It's Getting Harder To Borrow Money

By: Chris Dawson & Elizabeth Machula

It's Getting Harder To Borrow Money

Tags: Toronto Condo Prices, Toronto Condo Market Report, Toronto Condo Statistics

Here are the statistics for last month:

Over the last 5 years, the average number of condos on the market for sale in October has been 964. This past October, we had only 542 available. Inventory remains about half as typical.

Over the last 5 years, the average number of condos on the market that sold in October has been 385. This past October we had 394 sales.

Low supply is keeping us in a Seller's market. 

The median price of a downtown condo was slightly up from $610,000 in September to $615,000 in October.

In October, the average price of a detached home fell from $1,342,363 to $1,311,265. Since January 2017, home prices are now slightly down -1.9% while condos are up 33.6%. 

The Overall Average Toronto MLS price still looks to be on track for it's first declining year since 1996.

We're seeing the big 5 banks raising their lending requirements and it's getting harder to qualify/refinance a mortgage but most significantly are changes to HELOCs (Home Equitly Line Of Credit). Very quietly, 3 of the big banks have changed the HELOC lending practices. If you have a HELOC and you want to buy another property (condo, cottage, rental property etc), during qualification they will assume that the entire amount of the HELOC is being used, not just the actual amount owed. For example, if you had a $200,000 HELOC with $50,000 borrowed from it, they will consider that you've borrowed the entire $200,000 and will need to be making monthly interest payments on that amount. Previously, they would have just used the $50,000.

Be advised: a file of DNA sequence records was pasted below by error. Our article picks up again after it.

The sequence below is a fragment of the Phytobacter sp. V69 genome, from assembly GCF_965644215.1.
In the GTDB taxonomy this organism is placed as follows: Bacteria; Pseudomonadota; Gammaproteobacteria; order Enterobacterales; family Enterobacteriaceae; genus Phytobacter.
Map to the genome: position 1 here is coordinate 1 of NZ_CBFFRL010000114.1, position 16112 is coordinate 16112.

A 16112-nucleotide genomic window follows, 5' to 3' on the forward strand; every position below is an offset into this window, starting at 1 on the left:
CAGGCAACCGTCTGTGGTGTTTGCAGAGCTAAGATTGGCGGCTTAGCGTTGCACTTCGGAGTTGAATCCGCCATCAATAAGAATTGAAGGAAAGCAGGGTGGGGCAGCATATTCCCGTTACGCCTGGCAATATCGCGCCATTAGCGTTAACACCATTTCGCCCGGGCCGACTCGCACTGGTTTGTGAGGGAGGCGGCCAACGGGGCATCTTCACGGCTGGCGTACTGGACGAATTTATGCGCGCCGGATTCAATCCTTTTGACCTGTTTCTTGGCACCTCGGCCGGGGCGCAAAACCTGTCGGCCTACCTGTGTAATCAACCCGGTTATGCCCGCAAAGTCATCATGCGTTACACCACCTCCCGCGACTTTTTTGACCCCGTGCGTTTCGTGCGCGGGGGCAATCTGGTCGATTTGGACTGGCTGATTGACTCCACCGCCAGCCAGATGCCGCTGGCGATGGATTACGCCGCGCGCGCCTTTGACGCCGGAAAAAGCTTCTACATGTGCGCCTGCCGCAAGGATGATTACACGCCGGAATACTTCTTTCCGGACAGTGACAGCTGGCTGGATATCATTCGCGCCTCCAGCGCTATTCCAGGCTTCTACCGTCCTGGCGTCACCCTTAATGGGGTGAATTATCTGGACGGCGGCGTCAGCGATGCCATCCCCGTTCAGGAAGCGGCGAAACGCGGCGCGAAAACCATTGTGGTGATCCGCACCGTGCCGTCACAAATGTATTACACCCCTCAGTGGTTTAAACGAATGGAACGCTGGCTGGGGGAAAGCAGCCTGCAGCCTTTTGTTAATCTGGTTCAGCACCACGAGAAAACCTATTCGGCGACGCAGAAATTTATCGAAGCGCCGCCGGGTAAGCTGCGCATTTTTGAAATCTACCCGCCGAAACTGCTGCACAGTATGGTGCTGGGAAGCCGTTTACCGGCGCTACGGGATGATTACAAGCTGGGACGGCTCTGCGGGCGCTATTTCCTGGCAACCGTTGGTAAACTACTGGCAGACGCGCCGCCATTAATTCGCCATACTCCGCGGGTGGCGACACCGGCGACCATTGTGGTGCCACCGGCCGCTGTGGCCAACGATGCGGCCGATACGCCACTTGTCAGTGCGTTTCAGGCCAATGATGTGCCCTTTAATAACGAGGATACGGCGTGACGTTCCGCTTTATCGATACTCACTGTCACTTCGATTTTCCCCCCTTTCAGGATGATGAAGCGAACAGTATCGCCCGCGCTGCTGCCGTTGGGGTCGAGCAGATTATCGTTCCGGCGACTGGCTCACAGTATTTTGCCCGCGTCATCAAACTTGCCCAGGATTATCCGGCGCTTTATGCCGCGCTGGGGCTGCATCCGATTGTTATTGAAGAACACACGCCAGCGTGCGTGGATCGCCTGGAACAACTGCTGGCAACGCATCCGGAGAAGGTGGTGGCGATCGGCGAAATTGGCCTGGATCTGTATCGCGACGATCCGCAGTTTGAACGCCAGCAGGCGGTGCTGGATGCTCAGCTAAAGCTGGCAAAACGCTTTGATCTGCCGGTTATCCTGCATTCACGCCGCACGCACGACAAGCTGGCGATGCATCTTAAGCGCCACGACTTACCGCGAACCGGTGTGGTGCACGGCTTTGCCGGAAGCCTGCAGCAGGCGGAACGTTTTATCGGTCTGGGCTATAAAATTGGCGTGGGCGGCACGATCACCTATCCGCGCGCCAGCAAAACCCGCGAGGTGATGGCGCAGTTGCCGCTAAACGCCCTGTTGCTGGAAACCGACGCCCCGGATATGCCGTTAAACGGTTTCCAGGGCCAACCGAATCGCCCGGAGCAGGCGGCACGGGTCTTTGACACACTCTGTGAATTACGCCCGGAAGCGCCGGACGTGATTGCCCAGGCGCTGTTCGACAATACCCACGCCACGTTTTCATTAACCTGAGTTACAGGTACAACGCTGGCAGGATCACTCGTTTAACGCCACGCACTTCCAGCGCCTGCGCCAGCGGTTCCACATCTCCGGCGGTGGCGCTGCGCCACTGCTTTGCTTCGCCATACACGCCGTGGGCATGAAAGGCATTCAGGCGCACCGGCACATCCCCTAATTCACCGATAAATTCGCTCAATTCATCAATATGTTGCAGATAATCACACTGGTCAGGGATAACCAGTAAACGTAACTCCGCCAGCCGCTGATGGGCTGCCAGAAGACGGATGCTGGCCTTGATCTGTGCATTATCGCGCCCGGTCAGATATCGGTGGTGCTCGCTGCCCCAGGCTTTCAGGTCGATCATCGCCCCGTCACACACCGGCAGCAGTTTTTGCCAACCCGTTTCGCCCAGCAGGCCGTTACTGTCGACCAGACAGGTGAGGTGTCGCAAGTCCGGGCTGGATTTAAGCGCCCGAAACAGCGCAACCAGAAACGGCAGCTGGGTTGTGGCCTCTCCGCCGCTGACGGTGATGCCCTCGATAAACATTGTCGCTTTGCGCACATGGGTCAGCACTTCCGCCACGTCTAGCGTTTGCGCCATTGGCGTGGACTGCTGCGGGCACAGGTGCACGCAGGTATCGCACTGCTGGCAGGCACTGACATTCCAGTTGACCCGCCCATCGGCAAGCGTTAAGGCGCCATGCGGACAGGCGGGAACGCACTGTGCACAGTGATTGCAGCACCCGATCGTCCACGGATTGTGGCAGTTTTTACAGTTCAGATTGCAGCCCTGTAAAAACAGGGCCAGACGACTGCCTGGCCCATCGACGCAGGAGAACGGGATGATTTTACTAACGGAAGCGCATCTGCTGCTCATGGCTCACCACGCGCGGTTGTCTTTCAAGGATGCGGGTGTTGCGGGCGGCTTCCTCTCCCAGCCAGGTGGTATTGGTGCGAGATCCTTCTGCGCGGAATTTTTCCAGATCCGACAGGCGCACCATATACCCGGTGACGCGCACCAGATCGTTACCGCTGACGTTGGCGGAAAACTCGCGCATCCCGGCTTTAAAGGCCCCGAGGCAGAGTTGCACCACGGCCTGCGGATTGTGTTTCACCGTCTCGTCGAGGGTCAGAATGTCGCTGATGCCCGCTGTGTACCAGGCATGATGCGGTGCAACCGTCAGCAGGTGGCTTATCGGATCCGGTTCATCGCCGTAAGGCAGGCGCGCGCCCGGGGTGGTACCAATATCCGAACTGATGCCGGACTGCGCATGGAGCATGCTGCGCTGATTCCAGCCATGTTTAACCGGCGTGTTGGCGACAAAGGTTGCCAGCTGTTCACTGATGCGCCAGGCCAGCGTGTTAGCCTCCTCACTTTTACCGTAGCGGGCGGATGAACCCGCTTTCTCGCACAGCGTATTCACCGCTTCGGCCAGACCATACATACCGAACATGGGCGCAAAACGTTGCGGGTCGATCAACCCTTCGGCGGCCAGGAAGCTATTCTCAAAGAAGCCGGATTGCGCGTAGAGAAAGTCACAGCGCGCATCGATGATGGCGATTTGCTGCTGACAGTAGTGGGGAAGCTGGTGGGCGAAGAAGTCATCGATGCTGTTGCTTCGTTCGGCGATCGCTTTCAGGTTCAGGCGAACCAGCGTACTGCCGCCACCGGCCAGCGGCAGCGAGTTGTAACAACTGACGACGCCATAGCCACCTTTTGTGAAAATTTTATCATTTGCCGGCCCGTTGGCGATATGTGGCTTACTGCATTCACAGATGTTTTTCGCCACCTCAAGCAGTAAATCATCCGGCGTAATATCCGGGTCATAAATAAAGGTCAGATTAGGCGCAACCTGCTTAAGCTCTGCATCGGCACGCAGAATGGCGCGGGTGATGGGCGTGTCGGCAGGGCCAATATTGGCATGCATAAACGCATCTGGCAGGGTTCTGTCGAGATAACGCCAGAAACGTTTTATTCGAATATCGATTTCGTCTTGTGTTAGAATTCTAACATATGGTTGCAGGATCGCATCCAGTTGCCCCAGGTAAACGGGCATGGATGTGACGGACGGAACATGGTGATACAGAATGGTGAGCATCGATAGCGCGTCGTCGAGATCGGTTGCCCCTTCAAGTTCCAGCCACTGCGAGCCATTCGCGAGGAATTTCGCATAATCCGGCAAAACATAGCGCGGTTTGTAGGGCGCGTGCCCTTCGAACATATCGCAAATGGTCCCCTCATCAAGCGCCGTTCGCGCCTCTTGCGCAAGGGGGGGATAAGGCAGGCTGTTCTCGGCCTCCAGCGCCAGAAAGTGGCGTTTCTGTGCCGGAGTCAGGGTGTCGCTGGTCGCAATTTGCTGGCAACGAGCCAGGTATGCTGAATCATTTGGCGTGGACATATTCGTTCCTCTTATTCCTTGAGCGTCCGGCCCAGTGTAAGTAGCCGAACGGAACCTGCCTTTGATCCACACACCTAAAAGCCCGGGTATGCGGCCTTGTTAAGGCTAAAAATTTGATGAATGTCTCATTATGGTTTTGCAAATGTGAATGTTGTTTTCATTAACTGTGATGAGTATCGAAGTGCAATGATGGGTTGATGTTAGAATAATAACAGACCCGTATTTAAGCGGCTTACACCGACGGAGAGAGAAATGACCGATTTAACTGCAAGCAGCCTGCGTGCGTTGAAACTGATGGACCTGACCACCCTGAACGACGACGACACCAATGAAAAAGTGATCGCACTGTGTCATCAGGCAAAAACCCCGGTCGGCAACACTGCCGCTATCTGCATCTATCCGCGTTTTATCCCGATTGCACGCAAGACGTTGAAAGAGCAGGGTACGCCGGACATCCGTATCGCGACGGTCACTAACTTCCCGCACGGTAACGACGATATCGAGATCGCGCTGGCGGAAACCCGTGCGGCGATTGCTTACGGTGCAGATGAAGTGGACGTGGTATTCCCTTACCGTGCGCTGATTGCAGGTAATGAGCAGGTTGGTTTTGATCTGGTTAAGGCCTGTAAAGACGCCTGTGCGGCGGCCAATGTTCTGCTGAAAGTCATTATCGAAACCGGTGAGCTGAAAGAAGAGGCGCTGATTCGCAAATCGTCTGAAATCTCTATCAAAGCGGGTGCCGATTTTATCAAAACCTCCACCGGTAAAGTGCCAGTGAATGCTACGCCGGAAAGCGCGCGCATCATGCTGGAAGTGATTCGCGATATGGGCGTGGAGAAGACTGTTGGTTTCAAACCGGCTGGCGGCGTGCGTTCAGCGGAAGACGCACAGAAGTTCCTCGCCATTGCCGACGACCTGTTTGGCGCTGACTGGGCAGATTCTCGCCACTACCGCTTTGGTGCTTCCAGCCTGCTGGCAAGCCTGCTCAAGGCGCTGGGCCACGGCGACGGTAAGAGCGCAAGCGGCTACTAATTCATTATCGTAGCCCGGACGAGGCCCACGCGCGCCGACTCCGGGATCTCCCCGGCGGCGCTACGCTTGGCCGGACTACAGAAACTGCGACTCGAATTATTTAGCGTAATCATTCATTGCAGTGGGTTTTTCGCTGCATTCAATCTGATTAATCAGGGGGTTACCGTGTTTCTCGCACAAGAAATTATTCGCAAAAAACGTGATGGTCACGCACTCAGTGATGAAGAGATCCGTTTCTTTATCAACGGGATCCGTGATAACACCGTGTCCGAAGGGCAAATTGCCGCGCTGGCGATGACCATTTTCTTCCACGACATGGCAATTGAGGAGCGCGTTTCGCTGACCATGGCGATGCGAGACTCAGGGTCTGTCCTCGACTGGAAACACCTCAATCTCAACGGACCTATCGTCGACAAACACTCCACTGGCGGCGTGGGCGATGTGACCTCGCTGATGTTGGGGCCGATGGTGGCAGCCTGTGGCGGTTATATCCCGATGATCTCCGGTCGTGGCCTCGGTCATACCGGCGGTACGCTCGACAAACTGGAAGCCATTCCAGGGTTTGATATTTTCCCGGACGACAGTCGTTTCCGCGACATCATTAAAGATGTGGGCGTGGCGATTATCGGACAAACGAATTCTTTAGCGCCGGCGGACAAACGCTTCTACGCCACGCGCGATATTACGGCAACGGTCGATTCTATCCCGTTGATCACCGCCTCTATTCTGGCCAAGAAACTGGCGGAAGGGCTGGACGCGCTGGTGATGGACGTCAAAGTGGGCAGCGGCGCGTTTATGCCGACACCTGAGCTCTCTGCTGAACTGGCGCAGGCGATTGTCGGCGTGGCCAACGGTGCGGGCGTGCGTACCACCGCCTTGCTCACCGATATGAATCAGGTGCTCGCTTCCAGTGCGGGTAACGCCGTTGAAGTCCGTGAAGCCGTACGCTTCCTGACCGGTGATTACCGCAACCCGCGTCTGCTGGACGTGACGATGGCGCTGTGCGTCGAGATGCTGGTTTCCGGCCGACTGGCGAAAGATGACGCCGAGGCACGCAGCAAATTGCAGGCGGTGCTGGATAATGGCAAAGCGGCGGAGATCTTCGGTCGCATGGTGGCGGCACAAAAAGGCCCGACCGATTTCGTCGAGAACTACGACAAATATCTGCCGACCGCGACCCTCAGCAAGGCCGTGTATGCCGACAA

A great article from explains this in far more detail and shows the following chart as another example.

This chart shows that the TDS (Total Debt Service) ratio, a metric used for determining how much debt you can afford, changes significantly with this new method. In the above example, the home owner has a $200,000 HELOC with a zero balance (owes nothing) but the lender will now assume the home owner owes all $200,000 and needs to make monthly interest payments on that amount. What that then does is change the TDS calculation so that it breaches the 44% limit and will not qualify for the new mortgage. 

How will this impact us? I think many people will now have a reason to reduce or eliminate their unused HELOCs. More people will go to Mortgage Brokers who have access to alternative lenders vs the 5 big banks. Fewer people will qualify for 2nd properties reducing demand. The common opinion is that this is not driven by the banks but by government regulations trying to calm the market. Expect all the banks to follow suit. One credit union we spoke with said that any HELOC over $100,000 will have that additional amount converted into a mortgage. We expect lending qualifications to continue to be raised in efforts to stabilize the real estate market.

More importantly than ever, if you're considering buying a 2nd property, financing arrangements are one of your top priorities.